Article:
Let’s ‘school’ some political parties in the state elections
When political parties replace hard-working community leaders with ‘yes men and women’, they must be taught a lesson.
Shankar R. Santhiram, Free Malaysia Today
I recently read a piece by a Singaporean researcher, from a well-known institute who claimed that “…Malaysia’s state elections will be a giant spectacle for political parties with scant consequences for the people.”
The article argues that political dramas should not give us the false impression that the upcoming state elections are of any material importance. So, while Malaysians are easily vexed by the humbug of political parties in the run up to the elections, we should critically consider the paltry roles and resources of state governments, said the writer.
He goes on to give evidence that the federal government’s 2023 budget of RM388.1 billion overshadows the combined expenditure of RM29.4 billion for all the states in the country. The states depend on grants from Putrajaya, which they are entitled to, but they literally have to plead for money. And any such distribution of federal funds, is regularly criticised for its unfairness and political nature.
So, all in all, the writer argues that the state elections are much ado about nothing.
The fundamental premise of the article is not far off the mark, on paper. Our constitution vests enormous powers to the federal government for foreign affairs, homeland security, defence, education, trade, transport, and communications. The state government’s role is limited to land matters, Islamic law, and Malay customs, and local government.
There are “overlapping” responsibilities between the state and federal governments, which include social welfare, public health, and town and country planning.
In the overall scheme of things for a nation, the federal government’s responsibilities are by far, the more important ones. But for you and me, the common folk at the ground level, aren’t local government, social welfare, public health, and town planning equally vital?
I want to know where my tax ringgit are going in terms of education, public health, defence, and trade.
But if land tracts are being sold off willy-nilly to developers just to fund the incumbent political party in power in my state, or if the town planning where I am domiciled is slipshod, or if the disproportions of social welfare in my area are not being addressed; these are issues that directly distress my livelihood and day-to-day living.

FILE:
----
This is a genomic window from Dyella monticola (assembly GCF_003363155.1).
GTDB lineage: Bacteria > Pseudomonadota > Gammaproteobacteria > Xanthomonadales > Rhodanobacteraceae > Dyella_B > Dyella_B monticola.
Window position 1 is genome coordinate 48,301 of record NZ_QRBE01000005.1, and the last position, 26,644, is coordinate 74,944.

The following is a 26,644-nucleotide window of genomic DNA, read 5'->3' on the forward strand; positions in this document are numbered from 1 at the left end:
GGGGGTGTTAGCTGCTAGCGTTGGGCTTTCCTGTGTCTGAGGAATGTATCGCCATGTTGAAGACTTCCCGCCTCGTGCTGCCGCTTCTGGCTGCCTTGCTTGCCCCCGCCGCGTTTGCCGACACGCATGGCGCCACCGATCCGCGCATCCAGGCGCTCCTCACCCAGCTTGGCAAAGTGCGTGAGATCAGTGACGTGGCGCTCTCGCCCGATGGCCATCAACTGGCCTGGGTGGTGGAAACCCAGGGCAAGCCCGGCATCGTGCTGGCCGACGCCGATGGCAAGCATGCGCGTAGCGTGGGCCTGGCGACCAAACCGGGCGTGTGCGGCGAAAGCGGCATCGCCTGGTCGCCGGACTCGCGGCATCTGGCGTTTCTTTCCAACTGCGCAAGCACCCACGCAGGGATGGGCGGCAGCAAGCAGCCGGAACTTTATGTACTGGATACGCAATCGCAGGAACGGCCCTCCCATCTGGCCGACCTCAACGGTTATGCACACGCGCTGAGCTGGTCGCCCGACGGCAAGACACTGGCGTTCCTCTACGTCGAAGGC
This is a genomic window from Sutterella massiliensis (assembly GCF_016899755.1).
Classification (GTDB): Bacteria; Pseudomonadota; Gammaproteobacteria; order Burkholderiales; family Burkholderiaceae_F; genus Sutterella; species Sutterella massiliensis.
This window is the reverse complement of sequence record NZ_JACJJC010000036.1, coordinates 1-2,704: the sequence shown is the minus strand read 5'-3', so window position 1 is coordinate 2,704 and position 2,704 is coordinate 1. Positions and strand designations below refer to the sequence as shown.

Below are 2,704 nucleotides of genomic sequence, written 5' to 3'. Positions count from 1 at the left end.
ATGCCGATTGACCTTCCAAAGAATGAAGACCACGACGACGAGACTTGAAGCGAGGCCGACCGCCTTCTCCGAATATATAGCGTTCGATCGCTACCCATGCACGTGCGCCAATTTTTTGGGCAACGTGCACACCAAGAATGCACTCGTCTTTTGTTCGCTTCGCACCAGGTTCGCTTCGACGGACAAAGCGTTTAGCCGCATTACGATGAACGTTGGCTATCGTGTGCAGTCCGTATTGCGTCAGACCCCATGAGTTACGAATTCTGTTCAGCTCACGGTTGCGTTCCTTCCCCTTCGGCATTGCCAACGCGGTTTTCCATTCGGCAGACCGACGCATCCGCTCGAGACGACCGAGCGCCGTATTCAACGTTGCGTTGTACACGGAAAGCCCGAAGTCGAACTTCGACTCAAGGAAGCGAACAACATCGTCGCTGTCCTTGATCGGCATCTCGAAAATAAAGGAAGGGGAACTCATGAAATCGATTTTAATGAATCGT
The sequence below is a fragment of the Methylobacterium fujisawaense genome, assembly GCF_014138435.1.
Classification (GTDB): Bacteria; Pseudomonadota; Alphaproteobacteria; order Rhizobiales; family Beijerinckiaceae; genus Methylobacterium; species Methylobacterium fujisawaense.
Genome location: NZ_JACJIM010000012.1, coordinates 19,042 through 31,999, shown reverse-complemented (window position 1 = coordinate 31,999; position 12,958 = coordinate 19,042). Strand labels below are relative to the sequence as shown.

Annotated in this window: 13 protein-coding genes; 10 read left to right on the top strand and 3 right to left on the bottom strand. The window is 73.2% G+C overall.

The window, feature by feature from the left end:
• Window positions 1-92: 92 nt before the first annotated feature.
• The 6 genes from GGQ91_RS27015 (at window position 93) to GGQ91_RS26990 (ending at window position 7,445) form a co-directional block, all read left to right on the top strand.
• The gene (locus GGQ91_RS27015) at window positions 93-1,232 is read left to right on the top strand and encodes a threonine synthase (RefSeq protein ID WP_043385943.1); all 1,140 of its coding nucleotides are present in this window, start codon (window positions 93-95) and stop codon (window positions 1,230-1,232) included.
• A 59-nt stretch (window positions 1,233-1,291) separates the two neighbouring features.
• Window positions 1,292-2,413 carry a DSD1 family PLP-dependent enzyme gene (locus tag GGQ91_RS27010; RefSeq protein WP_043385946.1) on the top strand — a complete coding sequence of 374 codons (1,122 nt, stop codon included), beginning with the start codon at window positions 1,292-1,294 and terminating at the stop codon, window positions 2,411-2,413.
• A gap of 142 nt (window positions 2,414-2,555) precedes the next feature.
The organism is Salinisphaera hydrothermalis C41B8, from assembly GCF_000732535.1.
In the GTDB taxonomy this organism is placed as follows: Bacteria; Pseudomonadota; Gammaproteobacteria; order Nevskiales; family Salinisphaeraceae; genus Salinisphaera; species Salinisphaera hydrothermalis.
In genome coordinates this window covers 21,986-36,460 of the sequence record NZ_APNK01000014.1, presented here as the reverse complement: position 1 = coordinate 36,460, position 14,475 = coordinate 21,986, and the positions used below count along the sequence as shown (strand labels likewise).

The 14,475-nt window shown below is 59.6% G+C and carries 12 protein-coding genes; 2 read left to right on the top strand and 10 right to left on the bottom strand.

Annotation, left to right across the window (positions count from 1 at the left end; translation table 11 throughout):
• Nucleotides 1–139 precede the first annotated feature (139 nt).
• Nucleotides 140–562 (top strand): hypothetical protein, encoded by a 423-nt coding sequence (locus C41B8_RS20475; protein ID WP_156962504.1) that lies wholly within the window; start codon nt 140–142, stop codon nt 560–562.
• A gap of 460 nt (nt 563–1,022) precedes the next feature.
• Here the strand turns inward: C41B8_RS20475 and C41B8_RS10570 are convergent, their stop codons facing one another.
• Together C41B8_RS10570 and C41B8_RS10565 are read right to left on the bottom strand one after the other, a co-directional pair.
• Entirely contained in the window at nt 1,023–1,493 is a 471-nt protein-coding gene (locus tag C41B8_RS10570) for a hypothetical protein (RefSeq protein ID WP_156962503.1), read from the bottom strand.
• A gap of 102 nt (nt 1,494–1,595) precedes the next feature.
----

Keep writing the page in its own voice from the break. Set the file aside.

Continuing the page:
For me, these state elections are significant for the minutiae in my life.
Your local representative or ADUN must be resolutely invested in the well-being of your area and the various communities therein. But often, we see politically motivated, parachute candidates planted in your “kawasan” just to prop up the leadership of their political masters.
State seats are “rewarded” by political parties to their sycophants or as political horse-trading.
Of course, by very nature, the discipline within all the political parties in Malaysia is paramount to the leadership. All their members must toe the party-line. But the “discipline” is usually maintained by a select group of people.
In some parties they are known as the “warlords” who control direction. In some other parties, there are “political dynasties” or scions of past leaders who determine who should be “rewarded” with a seat.
Hence, we see regular expulsions and side-lining of leaders who have their own mind, or speak up against the seeming injustices within their party, or who just are able to think rationally without being shackled by the chicanery of politics.
This is also why hard-working and well-respected representatives are arbitrarily dropped like a tonne of bricks. There is no justice or fairness in these actions.
And, an implausible narrative will be spun of rejuvenation and renewal being the reasons to remove a good incumbent and replace them with some unknown sycophant.
Implausible because the process of renewal never occurs at the top, and the warlords and scions will secure their seats. Some will even go for state seats while holding on to their parliamentary seats.
Sometimes, those who are dropped will be given “sweetheart deals” like a chairmanship of some agency where they can continue to earn some money, while licking their wounds and not rock the boat.
But the losers will always be the ‘rakyat’
So, these state elections are crucial for people living in a community.
Remember, even if the opposition coalition sweeps the six states, Anwar Ibrahim’s unity government does not fall. The state election does not directly impact the status of the federal government. But it will send a significant message to the prime minister for him to reflect on the sentiment of the people.
More importantly, political parties that are run like a “family-business” must be taught a severe and uncompromising lesson. When they drop well deserving, hard-working local community leaders as candidates, only to fill the seats up with their own “yes men and women,” we, the voters, should finally give them a black eye!
Remember, this state election affects our everyday life. Let us do some “schooling” of political parties.